A majority of B-cell lymphomas arise from germinal center (GC) B-cells including diffuse large B-cell lymphomas (DLBCL) and follicular lymphomas (FL). GCs are transient structures that form in response to T- cell dependent antigen exposure within which B-cells undergo proliferation and somatic hypermutation. We find that the H3K27 histone methyltransferase EZH2 is required for normal B-cells to form GCs. EZH2 plays a dual role in GC B-cells by suppressing proliferation checkpoint genes and genes required for B-cells to exit the GC reaction. EZH2 is widely expressed in DLBCL and FL, but a subset of these tumors acquire EZH2 point mutations which enable this enzyme to more efficiently trimethylate H3K27. Mutant EZH2 induces greater promoter H3K27me3 and more profound silencing of EZH2 targets, resulting in sustained proliferation and differentiation blockade. Therapeutic targeting of EZH2 is now possible thanks to the development of specific small molecule inhibitors. These drugs suppress DLBCL and FL cell lines with both mutant and WT EZH2, suggesting that EZH2 dependence may reflect a GC lineage role of EZH2. However, response to EZH2 inhibitors occurs slowly, likely reflecting the kinetics of reversal of epigenetic silencin. We hypothesize that EZH2 targeted therapy will be effective against DLBCL and FL with specific genetic and epigenetic features. We predict that resistance to these agents may occur due to their slow response kinetics. We hypothesize that EZH2 inhibitors will synergize with standard and experimental anti-lymphoma agents targeting complementary genetically and epigenetically defined pathways, but require rationale studies to achieve optimal combinatorial potency. Hence our proposal will explore the genetic and epigenetic determinants linked to EZH2 dependency in DLBCL and FL patients, will identify mechanisms through which acquired resistance might develop to EZH2 inhibitors, and the optimal manner in which these drugs could be combined with other anti-lymphoma drugs. Finally we will perform state of the art correlative studies in the context of the first in man clinical trial of a potent EZH2 inhibitor for DLBCL patients to validate the pharmacodynamics and tumor background of lymphomas susceptible of EZH2 inhibitors in humans.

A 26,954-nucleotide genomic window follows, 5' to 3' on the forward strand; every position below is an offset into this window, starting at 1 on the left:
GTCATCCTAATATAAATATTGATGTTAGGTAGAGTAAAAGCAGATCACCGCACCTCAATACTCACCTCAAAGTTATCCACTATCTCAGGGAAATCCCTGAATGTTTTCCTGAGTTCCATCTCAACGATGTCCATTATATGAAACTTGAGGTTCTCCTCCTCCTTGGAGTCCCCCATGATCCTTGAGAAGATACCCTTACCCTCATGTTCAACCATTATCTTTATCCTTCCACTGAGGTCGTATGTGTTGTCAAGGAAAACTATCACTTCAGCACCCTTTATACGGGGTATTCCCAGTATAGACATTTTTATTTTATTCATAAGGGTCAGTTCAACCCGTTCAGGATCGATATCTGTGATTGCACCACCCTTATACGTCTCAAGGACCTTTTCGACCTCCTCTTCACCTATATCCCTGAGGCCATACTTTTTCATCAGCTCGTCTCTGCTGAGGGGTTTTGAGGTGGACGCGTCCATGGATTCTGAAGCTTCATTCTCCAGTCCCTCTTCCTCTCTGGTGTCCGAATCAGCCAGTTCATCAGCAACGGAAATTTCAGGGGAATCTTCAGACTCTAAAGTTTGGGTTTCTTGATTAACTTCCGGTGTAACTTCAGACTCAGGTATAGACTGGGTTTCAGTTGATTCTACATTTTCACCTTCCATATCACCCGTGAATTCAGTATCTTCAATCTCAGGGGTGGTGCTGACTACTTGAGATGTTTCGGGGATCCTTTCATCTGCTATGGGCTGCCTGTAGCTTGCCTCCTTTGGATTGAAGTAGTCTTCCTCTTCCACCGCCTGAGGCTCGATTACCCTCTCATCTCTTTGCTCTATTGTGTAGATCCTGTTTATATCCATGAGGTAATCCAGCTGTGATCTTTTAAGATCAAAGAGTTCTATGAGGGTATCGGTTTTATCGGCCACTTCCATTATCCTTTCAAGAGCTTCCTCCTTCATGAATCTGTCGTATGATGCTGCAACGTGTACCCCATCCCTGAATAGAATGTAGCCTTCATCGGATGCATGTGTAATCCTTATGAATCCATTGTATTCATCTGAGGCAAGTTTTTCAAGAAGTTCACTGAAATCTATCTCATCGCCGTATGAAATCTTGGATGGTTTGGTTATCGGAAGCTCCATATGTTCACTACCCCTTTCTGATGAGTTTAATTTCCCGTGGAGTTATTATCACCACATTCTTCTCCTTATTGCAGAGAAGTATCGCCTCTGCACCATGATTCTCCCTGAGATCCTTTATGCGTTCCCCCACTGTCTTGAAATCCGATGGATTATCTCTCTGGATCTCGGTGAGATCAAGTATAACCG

Human GC derived lymphomas are largely biological dependent on the EZH2 polycomb protein. Our proposal will take advantage of this finding to translate a novel form of epigenetic targeted therapy to the clinical targeting EZH2 and its effects on chromatin including silencing of bivalent promoters linked to B-cell proliferation and differentiation.
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